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Wuppertal: the city with the suspended monorail.

Wuppertal: the city with the suspended monorail.

Wuppertal is the biggest city in the Bergisches Land and is the region's main centre for business, education, industry and the arts. It is above all known as the city with the suspended monorail – as Wuppertal's official slogan proudly proclaims. From the windows of the monorail, visitors look out onto a confident, historically aware city, with an amazing amount to offer.

The name Wuppertal is actually a relatively modern designation that first appeared on maps only 80 years ago. But its various constituent towns had been there long before that, and in 1929 Elberfeld, Barmen, Ronsdorf, Cronenberg and Vohwinkel were merged to form Barmen-Elberfeld. In 1930, the name was changed to Wuppertal after a referendum – a fitting choice that describes the city's location in the Wupper valley. Wuppertal's most famous landmark, the unique suspended monorail, follows the course of the river for a few miles through the city centre. Every day, over 80,000 passengers use it as a reliable means of transport and a sure-fire way of beating the traffic jams. The monorail opened in 1901. Since 1997, its supporting structures have been undergoing a programme of renewal in keeping with the original design. The stations are also being modernised. Like the suspended monorail, the city's dance company Tanztheater Wuppertal Pina Bausch has also established a global reputation. The acclaimed choreographer Pina Bausch was the ensemble's artistic director for 36 years. She reinvented and redefined dance during her tenure, combining drama, modern dance and musical theatre to create a new form of expression. Performances take place at its current home, the opera house in Wuppertal, although tickets need to be booked well in advance as the ensemble is often on tour. But an evening of culture can also be enjoyed in the historical Stadthalle Wuppertal, one of the loveliest concert and conference venues in Europe.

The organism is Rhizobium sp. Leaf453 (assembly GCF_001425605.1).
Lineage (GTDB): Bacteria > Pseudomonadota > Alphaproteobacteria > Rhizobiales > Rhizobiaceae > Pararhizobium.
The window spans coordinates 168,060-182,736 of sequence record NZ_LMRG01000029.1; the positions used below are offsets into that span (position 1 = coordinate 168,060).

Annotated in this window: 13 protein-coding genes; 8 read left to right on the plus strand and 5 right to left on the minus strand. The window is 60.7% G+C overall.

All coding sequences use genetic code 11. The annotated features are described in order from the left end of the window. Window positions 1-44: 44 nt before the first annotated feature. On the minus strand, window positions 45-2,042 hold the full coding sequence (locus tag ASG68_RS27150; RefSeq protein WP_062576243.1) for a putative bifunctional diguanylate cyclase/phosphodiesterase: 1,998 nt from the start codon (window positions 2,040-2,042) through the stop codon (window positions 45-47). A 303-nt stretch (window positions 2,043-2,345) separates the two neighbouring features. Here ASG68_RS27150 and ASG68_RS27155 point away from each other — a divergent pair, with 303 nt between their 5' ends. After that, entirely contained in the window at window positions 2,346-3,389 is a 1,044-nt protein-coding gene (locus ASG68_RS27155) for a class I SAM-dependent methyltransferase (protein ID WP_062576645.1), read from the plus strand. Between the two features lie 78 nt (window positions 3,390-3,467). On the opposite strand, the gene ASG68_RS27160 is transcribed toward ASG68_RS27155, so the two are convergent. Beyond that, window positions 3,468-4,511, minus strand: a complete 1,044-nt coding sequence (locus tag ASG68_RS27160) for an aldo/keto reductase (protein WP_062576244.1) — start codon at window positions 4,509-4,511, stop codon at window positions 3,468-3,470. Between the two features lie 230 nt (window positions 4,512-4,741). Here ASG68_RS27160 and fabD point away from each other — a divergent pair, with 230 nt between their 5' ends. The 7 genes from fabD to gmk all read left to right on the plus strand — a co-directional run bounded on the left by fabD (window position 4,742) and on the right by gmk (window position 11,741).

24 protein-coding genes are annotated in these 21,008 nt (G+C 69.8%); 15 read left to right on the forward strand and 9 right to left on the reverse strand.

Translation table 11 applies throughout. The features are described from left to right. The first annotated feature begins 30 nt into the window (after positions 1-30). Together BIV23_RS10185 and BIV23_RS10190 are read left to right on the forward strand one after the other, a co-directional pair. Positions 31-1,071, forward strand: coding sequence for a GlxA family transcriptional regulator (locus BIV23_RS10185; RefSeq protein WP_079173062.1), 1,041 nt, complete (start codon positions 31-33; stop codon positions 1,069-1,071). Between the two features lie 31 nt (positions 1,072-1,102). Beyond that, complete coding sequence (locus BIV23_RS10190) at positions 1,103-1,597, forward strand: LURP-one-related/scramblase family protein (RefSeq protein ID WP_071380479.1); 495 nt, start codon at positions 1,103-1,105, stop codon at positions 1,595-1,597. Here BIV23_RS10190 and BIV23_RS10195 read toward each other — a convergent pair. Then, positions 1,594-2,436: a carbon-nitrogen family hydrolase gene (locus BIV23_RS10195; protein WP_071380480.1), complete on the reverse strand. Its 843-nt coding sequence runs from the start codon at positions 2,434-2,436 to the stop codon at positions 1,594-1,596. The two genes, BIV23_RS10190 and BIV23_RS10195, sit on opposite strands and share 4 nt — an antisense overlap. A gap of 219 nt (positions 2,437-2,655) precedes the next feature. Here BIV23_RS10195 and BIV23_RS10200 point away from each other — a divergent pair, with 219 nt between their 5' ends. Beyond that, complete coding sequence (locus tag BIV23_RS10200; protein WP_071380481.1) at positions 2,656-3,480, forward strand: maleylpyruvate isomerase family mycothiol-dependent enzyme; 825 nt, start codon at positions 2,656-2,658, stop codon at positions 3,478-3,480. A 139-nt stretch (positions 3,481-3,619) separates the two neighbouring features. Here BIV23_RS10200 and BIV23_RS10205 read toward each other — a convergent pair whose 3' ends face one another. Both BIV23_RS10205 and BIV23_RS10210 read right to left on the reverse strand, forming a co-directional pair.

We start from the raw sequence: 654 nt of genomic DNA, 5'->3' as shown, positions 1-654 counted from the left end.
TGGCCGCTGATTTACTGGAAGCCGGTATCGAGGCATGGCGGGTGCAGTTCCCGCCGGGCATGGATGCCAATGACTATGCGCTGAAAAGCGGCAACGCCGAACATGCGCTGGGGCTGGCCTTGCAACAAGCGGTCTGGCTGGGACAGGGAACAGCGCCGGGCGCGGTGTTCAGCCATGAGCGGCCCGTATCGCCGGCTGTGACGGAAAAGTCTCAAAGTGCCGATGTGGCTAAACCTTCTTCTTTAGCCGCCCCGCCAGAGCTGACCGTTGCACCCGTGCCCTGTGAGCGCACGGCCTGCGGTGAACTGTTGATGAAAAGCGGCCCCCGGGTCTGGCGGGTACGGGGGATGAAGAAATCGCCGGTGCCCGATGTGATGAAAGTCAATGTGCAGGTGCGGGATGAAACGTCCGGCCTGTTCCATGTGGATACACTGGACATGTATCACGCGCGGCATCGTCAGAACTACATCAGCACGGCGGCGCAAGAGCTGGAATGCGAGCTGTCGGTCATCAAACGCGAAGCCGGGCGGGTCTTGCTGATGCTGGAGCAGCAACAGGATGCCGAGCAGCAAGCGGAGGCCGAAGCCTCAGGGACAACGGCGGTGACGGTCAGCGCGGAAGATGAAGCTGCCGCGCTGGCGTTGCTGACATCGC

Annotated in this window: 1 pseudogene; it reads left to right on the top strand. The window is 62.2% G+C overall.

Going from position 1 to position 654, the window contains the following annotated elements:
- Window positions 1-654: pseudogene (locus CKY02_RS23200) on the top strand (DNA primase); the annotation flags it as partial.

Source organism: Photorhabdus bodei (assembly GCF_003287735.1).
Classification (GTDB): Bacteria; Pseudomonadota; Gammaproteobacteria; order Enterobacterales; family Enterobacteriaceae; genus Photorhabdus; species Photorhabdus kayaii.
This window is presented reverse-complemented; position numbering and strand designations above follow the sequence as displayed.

While there is no doubt that the Stadthalle, built in Wilhelminian style, is magnificent, it is also surrounded by a number of other striking edifices. Despite being bombed in the Second World War, Wuppertal has around 4,500 architectural monuments – the second highest concentration of historical buildings in North Rhine-Westphalia. Architecture of the 19th century is particularly well represented, with a whole host of remarkable buildings. The Briller Viertel, for example, is one of the largest and most architecturally consistent of Germany's exclusive mansion suburbs. Also of interest are the trade exhibition buildings from Germany's industrial heyday, found near the centre of the Elberfeld district. Elberfeld is also home to Wuppertal's most significant art gallery, the Von der Heydt Museum, which presents an impressive collection of paintings, sculptures, prints and photographs from the 17th century to the present day. The exhibitions focus on French 19th-century painting and Modernism, including works by major artists such as Paula Modersohn-Becker, Max Slevogt, Lovis Corinth, Ernst Ludwig Kirchner, Erich Heckel, Karl Schmidt-Rottluff, Wassily Kandinsky, Otto Mueller, Emil Nolde, Franz Marc, August Macke, Alexej von Jawlensky and Max Beckmann. Since opening in the 1950s, the clock museum in Elberfeld has built up one of the most comprehensive collections related to the history of timekeeping – and is even interesting for visitors who have all the time in the world. Some people would certainly wish this was the case so that they can devote some time to Wuppertal's extensive shopping areas, where malls, arcades and boutiques have something to suit all tastes. You can discover the delights of the local cuisine either in sophisticated restaurants, or just as easily in the quaint, welcoming pubs on almost every street corner. Those in search of a good night out won't be disappointed by Wuppertal's many clubs and bars. There are also plenty of places to relax and recover from the night before. About half of the city's area is given over to farmland, gardens, woodland and parks – including one of the most beautiful zoos in Germany and Tony Cragg's sculpture park, where you can admire contemporary works of art as you stroll around.